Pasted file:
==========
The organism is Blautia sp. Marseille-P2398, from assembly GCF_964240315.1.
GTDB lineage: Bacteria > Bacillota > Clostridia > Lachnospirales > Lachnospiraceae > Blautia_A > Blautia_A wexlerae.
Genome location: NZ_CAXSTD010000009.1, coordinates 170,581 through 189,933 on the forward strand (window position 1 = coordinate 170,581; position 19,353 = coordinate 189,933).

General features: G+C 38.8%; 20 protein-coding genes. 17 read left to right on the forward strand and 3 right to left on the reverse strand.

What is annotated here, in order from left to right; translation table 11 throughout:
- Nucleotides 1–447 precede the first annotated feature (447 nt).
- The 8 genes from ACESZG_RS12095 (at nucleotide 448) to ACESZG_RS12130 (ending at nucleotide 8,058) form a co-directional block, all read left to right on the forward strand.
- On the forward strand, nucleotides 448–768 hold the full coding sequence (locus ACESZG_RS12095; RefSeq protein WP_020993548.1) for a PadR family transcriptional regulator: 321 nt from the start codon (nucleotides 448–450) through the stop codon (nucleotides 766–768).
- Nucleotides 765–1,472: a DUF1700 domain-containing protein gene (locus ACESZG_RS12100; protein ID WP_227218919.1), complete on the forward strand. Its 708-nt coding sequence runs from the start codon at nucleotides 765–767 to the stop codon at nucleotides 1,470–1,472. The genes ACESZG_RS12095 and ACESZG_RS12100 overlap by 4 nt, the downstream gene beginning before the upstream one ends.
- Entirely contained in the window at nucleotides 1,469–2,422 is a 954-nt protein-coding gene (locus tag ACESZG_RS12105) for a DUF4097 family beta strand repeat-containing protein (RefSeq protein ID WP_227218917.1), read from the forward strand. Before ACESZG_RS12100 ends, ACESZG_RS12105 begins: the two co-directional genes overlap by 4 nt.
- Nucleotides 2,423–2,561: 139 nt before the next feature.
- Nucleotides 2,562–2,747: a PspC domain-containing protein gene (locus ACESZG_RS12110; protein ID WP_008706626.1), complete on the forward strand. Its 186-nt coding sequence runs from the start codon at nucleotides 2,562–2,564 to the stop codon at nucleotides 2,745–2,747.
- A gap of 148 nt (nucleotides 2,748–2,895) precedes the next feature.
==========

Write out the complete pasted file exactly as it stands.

The organism is Blautia sp. Marseille-P2398, from assembly GCF_964240315.1.
GTDB lineage: Bacteria > Bacillota > Clostridia > Lachnospirales > Lachnospiraceae > Blautia_A > Blautia_A wexlerae.
Genome location: NZ_CAXSTD010000009.1, coordinates 170,581 through 189,933 on the forward strand (window position 1 = coordinate 170,581; position 19,353 = coordinate 189,933).

General features: G+C 38.8%; 20 protein-coding genes. 17 read left to right on the forward strand and 3 right to left on the reverse strand.

What is annotated here, in order from left to right; translation table 11 throughout:
- Nucleotides 1–447 precede the first annotated feature (447 nt).
- The 8 genes from ACESZG_RS12095 (at nucleotide 448) to ACESZG_RS12130 (ending at nucleotide 8,058) form a co-directional block, all read left to right on the forward strand.
- On the forward strand, nucleotides 448–768 hold the full coding sequence (locus ACESZG_RS12095; RefSeq protein WP_020993548.1) for a PadR family transcriptional regulator: 321 nt from the start codon (nucleotides 448–450) through the stop codon (nucleotides 766–768).
- Nucleotides 765–1,472: a DUF1700 domain-containing protein gene (locus ACESZG_RS12100; protein ID WP_227218919.1), complete on the forward strand. Its 708-nt coding sequence runs from the start codon at nucleotides 765–767 to the stop codon at nucleotides 1,470–1,472. The genes ACESZG_RS12095 and ACESZG_RS12100 overlap by 4 nt, the downstream gene beginning before the upstream one ends.
- Entirely contained in the window at nucleotides 1,469–2,422 is a 954-nt protein-coding gene (locus tag ACESZG_RS12105) for a DUF4097 family beta strand repeat-containing protein (RefSeq protein ID WP_227218917.1), read from the forward strand. Before ACESZG_RS12100 ends, ACESZG_RS12105 begins: the two co-directional genes overlap by 4 nt.
- Nucleotides 2,423–2,561: 139 nt before the next feature.
- Nucleotides 2,562–2,747: a PspC domain-containing protein gene (locus ACESZG_RS12110; protein ID WP_008706626.1), complete on the forward strand. Its 186-nt coding sequence runs from the start codon at nucleotides 2,562–2,564 to the stop codon at nucleotides 2,745–2,747.
- A gap of 148 nt (nucleotides 2,748–2,895) precedes the next feature.